The Good Ole Boy Philosophy:
Deny Deny Deny

This is exactly what is meant by the "good ole boy system": Everybody covers and sticks up for each other . No matter what they say about these men, no matter what they find, they will all deny it. If we had honest people in our Florida government they would want to distance themselves from these wrongdoers. Is Crosby et all saying the FBI, FDLE, and The US DOJ are all liars?

Crosby allowed my husband to be brutally murdered, and he does not care. Someone can be your friend, but if you are an honest person you let them know you are sad that they chose to do what they did. You do not get up and make a fool of yourself trying to cover up the wrongs just because they are your friend.

It is time to clean up our system in Florida and demand accountability for the wrongs. Crosby needs to go. Next they will say the female officer who was rapped  lied. These men should be ashamed. What type of leadership is this???????????
Wanda Valdes

Copies sent To The US Dept. Of Justice
Civil  Rights Division  Criminal
To Mr Moskowitz Director
To Jacquline Spratt  Attorney

Picture Property of Gainesville Sun

Florida State Prison Warden Jim Crosby, left, and Florida Secretary of State Katherine Harris greet Bill McCollum ,center, and US Senator Connie Mack at Geno's Steaks in Philadelphia


Article published Oct 13, 2005
Prison blues

Department of Corrections Secretary James V. Crosby Jr. referred to Allen Clark as a friend on Wednesday and defended the former regional prison director who is at the center of federal and state investigations.

Meanwhile Gov. Jeb Bush was defending Crosby.

In a telephone interview with The Sun Wednesday afternoon, Crosby talked about Clark's decision to resign as Region 1 director, a resignation that takes effect on Friday.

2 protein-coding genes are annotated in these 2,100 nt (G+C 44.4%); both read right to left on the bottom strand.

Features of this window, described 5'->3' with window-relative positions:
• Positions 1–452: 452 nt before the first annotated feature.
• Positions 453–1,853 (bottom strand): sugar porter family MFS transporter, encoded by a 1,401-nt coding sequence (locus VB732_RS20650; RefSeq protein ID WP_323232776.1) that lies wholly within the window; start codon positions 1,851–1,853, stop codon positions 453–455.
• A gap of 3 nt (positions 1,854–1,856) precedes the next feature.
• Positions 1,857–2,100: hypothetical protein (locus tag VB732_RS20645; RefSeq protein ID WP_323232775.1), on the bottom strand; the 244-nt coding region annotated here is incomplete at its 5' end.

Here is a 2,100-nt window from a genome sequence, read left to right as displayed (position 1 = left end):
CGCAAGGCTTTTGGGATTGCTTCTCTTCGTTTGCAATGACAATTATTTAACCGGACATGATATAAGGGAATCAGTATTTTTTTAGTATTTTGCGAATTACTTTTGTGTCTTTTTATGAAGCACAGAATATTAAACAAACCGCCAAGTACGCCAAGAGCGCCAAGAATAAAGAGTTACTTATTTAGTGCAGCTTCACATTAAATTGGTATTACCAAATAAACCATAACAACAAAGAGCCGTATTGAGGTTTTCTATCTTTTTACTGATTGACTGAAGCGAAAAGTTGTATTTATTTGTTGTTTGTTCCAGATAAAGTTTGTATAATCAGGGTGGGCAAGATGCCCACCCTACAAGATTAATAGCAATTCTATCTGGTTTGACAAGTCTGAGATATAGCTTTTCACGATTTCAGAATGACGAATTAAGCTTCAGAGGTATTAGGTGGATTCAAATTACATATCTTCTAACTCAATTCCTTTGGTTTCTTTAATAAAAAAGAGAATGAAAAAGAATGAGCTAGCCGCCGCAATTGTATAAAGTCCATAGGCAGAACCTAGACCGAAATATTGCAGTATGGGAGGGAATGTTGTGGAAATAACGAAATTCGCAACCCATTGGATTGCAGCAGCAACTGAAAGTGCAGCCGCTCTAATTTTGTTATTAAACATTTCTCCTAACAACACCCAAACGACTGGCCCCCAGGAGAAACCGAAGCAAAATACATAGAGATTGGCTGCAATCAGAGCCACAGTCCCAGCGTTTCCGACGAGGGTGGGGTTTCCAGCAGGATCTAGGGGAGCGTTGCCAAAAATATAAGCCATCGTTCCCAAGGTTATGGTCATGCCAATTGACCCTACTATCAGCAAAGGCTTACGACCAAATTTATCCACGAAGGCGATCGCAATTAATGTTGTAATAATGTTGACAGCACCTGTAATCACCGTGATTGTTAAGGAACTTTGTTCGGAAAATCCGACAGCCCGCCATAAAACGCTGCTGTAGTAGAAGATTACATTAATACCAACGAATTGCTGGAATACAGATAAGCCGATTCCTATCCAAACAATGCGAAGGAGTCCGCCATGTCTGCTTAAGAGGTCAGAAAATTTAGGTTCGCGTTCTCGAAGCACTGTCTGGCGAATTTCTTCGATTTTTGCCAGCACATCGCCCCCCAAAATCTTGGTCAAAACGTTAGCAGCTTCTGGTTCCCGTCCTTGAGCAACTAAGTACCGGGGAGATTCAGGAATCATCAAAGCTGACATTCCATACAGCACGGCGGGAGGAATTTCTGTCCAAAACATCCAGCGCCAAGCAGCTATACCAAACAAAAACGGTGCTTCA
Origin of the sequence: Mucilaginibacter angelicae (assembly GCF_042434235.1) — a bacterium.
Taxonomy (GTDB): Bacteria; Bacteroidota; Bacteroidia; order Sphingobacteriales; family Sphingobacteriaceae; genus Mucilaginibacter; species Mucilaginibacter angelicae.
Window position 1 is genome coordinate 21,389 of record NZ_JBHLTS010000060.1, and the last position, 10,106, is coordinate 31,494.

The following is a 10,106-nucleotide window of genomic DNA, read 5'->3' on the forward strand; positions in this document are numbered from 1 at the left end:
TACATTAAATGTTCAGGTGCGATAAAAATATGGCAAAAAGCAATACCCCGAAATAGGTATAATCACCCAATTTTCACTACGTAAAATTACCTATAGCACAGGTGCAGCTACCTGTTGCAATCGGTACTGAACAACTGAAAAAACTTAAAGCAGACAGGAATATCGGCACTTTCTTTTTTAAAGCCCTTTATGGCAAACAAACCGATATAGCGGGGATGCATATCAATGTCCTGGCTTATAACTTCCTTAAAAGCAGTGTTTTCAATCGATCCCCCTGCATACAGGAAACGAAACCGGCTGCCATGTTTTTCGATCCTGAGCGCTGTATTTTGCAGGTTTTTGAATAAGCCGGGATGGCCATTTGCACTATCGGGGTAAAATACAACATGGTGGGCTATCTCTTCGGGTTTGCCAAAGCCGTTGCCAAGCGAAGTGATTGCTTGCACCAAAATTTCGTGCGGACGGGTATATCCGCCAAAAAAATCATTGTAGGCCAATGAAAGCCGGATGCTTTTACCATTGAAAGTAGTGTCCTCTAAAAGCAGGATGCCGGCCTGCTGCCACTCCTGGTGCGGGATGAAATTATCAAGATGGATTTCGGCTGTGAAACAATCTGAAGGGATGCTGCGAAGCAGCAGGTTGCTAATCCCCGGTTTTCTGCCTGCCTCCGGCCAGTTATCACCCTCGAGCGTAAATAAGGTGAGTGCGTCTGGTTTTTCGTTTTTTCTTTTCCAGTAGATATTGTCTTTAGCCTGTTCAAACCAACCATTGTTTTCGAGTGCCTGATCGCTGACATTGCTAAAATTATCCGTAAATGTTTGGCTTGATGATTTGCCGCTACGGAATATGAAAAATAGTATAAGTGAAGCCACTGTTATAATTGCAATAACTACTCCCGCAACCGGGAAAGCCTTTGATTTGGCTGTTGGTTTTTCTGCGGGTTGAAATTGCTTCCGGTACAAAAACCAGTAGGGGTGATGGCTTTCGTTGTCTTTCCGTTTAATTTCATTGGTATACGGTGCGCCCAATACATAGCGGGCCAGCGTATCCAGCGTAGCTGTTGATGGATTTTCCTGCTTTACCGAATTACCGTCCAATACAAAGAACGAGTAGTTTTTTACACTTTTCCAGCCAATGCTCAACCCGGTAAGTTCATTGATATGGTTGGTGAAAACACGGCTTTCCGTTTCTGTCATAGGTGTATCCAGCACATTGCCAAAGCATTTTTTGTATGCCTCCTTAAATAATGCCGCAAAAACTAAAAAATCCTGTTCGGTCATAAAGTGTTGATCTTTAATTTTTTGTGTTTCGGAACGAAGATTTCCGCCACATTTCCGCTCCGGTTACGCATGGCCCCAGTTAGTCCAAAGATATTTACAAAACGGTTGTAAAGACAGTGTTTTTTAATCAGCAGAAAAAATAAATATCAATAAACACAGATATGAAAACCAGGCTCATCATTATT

"I knew when I accepted his resignation that there was an investigation ongoing," Crosby said. "We don't generally talk about investigations. Allen is my friend and I hope that everything works out OK. The process will have to determine that. I hate that this is the situation right now."

Crosby said he had been under what some may have considered a self-imposed gag order for the past month or so, issuing only a brief written statement on Clark's resignation and another short statement following the death of a widely known officer, Keith Davison.

"I was being advised not to be talking, but I need to go ahead and start answering questions now," Crosby said.

He offered explanations for several of the alleged actions and decisions of Clark, a close friend and the man he mentored for 15 years.

Clark turned in his resignation as a regional prison director in August, stepping down from the $94,000-a-year job amid federal and state investigations into allegations of drug use, violence, embezzlement, improper use of inmates and other issues involving correctional officers.

Clark left behind several people he had promoted, including some he had moved through the ranks as quickly as he had been moved upward. What rankled many prison employees who talked to The Sun was what appeared to be p attern of promoting those who played on softball teams that Clark coached, with some rising in three years or so from positions as a sergeant in a North Florida prisons to the rank of captain, major, colonel or assistant warden at prisons around the state.